Trinity College Dublin Launches Euro 90 Million Project to Move Vulnerable Books | Ireland

IIt’s called Ireland’s ‘front room’, where esteemed visitors, including the Queen, Joe Biden, Emmanuel Macron and the Duke and Duchess of Sussex, were taken to get a feel for the “land of saints and scholars”.

Biden, then Vice President, was so moved by the atmosphere in the dimly lit barrel vault hall when he visited Trinity College Dublin (TCD) in 2016 that he returned a year more late to contemplate the history of its old library. , known as the long room.

A page from the Book of Kells, considered one of the most beautiful treasures in Europe.
A page from the Book of Kells, considered one of the most beautiful treasures in Europe. Photography: Digital Resource and Imaging Services / Trinity College Dublin

But if he had to make a third visit, he might not be so lucky. Three hundred years after the foundation stone was laid, the 250,000 ancient books and manuscripts – including the richly decorated 9th-century Book of Kells – printed on vellum, paper or silk must be moved one by one, along with 500,000 others, to the floor below.

It’s a monumental task that will take almost five years and cost 90million euros (£ 75million).

“Moving 750,000 vulnerable books is a pretty tough undertaking, so we have to pilot everything to see what’s involved,” says Helen Shenton, TCD librarian and archivist, who leads the daunting project involving a team of 50 people.

Some of the books in the alcoves that line the 65-meter lobby are so delicate that they’re tied together with fabric ties. Accumulation of exhaust gas particles from roads surrounding the building may accelerate deterioration, as human litter from nearly one million annual visitors before the pandemic, ranging from clothing fibers to human hair, grows to 1cm by parts.

Each book should be examined, dusted, carefully vacuumed, and repaired if necessary. In a normal cycle of care and storage, “it takes us five years alone to clean all the books,” says Shenton.

Helen Shenton, University Librarian and Archivist in the Long Room.
Helen Shenton, University Librarian and Archivist in the Long Room. Photograph: Paul McErlane / The Guardian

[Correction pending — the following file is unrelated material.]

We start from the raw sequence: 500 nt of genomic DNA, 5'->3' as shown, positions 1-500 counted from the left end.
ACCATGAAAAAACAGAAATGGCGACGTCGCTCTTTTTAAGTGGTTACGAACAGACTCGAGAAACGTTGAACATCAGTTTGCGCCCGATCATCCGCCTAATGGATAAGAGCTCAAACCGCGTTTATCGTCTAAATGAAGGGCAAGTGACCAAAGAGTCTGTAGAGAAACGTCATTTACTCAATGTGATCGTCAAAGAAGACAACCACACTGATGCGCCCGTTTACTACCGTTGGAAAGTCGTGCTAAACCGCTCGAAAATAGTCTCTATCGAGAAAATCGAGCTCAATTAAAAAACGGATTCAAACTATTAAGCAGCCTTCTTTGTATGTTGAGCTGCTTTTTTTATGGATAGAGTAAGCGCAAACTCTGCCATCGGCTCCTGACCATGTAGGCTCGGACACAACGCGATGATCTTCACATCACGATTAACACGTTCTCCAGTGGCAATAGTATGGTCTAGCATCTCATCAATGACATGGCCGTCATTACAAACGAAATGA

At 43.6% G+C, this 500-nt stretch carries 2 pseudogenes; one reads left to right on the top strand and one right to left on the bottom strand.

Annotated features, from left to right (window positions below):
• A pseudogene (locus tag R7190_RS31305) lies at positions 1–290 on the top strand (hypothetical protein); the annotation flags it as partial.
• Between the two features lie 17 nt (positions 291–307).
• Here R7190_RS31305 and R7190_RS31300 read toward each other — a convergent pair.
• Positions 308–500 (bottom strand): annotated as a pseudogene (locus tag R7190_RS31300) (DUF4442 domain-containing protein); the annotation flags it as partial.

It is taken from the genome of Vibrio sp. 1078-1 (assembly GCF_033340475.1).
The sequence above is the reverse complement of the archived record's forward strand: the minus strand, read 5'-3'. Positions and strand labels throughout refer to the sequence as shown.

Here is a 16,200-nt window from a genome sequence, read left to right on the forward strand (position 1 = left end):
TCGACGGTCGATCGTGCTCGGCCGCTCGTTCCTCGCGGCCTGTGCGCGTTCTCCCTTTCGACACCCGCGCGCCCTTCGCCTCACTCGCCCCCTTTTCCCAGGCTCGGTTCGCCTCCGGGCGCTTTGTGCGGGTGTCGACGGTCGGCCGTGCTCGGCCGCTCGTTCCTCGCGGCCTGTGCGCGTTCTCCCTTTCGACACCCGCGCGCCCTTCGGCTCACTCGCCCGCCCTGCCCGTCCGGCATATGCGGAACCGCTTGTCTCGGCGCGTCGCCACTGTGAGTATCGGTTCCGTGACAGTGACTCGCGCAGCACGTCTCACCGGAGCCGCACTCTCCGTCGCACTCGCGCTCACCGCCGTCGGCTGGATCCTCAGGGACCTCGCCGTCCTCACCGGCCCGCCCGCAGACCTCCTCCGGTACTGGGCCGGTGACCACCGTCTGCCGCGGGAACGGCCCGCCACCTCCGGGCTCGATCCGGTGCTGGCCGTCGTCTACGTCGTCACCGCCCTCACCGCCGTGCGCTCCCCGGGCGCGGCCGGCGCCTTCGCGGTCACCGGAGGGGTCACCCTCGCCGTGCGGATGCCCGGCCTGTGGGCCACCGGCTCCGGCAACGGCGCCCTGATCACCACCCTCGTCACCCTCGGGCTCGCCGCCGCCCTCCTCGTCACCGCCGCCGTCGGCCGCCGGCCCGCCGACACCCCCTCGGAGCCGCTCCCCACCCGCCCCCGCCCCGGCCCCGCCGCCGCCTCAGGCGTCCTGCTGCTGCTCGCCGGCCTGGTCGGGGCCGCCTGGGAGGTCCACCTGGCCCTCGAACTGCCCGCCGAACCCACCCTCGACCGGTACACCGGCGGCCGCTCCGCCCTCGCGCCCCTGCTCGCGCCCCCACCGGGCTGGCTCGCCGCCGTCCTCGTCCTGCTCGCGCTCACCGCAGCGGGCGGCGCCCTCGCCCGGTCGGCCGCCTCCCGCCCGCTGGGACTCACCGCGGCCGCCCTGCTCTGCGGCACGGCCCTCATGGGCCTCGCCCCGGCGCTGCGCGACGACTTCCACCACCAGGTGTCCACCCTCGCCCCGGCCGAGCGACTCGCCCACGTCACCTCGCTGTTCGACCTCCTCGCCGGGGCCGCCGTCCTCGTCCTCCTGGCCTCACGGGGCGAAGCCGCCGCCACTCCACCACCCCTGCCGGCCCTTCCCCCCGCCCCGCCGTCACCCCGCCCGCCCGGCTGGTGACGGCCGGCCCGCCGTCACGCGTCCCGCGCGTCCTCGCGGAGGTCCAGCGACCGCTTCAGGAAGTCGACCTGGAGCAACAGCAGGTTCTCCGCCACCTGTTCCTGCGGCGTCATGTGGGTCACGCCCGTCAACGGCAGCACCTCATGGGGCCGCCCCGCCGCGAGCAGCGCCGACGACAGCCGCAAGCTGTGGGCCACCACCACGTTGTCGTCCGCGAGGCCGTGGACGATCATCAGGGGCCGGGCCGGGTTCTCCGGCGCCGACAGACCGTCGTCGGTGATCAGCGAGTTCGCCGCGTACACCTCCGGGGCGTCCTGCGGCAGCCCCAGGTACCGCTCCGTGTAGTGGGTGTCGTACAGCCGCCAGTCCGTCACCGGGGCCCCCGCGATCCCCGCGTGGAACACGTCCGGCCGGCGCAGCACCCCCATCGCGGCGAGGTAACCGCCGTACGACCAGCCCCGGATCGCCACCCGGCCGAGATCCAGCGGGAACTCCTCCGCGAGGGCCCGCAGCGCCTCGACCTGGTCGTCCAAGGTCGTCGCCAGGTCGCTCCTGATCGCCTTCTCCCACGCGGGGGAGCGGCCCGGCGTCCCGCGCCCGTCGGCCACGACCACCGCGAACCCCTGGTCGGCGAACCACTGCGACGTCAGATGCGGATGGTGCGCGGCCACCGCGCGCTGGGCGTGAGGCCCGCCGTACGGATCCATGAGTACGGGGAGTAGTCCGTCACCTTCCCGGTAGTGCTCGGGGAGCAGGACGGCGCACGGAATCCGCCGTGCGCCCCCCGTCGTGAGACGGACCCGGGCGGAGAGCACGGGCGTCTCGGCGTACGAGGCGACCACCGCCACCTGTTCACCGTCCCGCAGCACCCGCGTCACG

The restoration project is currently in an “enabling” phase which will last two years due to the fragility of the books. He will determine the logistics of the move and the equal challenge of keeping the book collection open to visiting students and scholars.

The physical conservation of books is the driving force behind the project. The recent fires at Notre Dame, the National Museum of Brazil and the Mackintosh building at the Glasgow School of Art have shown the risks to historic and cultural buildings.

“We don’t want to join this litany,” says Shenton. “We have to keep the building and the collection for its fourth century,” she said.

Vacuum dust from books.

Even the distinctive scent that Shenton says many visitors notice when they enter is evidence of spoilage. According to a book on Harry Cory Wright’s library, the sweet scent is “the smell of aging cellulose in paper, similar to the smell of almonds, which contain the same chemical.”

Shenton says, “Books are organic artifacts and what you smell is deteriorating leather, deteriorating paper, and the thing we can do to slow that down is to have better environmental conditions. Not only do we need temperature and humidity control, but we also need to protect ourselves from particle pollution that passes through windows.

Restoration has been planned for years, and cataloging of each book was finally completed during the pandemic with a team of 50 working from home, completing what was a 40-year project.

Old Trinity Library building.
Old Trinity Library building. Photograph: Paul McErlane / The Guardian

To perpetuate the collection to be studied, Shenton also created the first online catalog of the collection of Trinity. Each book will be equipped with a Radio Frequency Identification (RFID) tag to allow academics to target their readings from the comfort of their desks.

After all the books are removed, the library will close for about three years, during which time the building, according to plans by architects heneghan peng, will undergo a complete overhaul.

In what will come as a shock to many previous visitors, the ground floor will be taken back to the open arch of the original building, which was designed to protect the books on the first floor from moisture.

Estelle Gittins, Assistant Librarian (Manuscripts), is looking for some of the material that will need to be moved.
Estelle Gittins, Assistant Librarian (Manuscripts), is looking for some of the material that will need to be moved. Photograph: Paul McErlane / The Guardian

In parallel, there will be “a completely redesigned exhibition” which will position treasures like the Book of Kells in an international context, exploring for example “what was happening on the Silk Road at the same time”.

And finally, the series of male-only busts, noticed by Meghan, which stand in each of the alcoves of the Long Room is also underway.

This was one of the first things Shenton noticed when she took the job and, after a competition, four new busts of four different artists will be commissioned, from mathematician Ada Lovelace; Abbey Theater co-founder Lady Gregory; writer Mary Wollstonecraft; and Rosalind Franklin, the biophysicist who made essential contributions to identifying the double helix structure of DNA and associated RNA.

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